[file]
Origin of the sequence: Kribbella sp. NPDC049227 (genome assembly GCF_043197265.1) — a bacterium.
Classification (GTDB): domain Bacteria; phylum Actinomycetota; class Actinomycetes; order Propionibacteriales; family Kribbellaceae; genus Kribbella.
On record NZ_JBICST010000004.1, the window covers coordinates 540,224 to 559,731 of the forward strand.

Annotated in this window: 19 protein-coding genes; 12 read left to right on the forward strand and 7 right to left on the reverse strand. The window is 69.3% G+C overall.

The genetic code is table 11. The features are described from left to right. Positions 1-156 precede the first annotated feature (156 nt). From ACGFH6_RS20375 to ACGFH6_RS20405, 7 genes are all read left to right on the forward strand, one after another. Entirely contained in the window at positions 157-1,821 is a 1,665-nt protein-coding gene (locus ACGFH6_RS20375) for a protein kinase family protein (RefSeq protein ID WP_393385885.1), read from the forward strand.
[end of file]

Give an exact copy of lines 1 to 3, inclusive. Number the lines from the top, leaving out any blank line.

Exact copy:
Origin of the sequence: Kribbella sp. NPDC049227 (genome assembly GCF_043197265.1) — a bacterium.
Classification (GTDB): domain Bacteria; phylum Actinomycetota; class Actinomycetes; order Propionibacteriales; family Kribbellaceae; genus Kribbella.
On record NZ_JBICST010000004.1, the window covers coordinates 540,224 to 559,731 of the forward strand.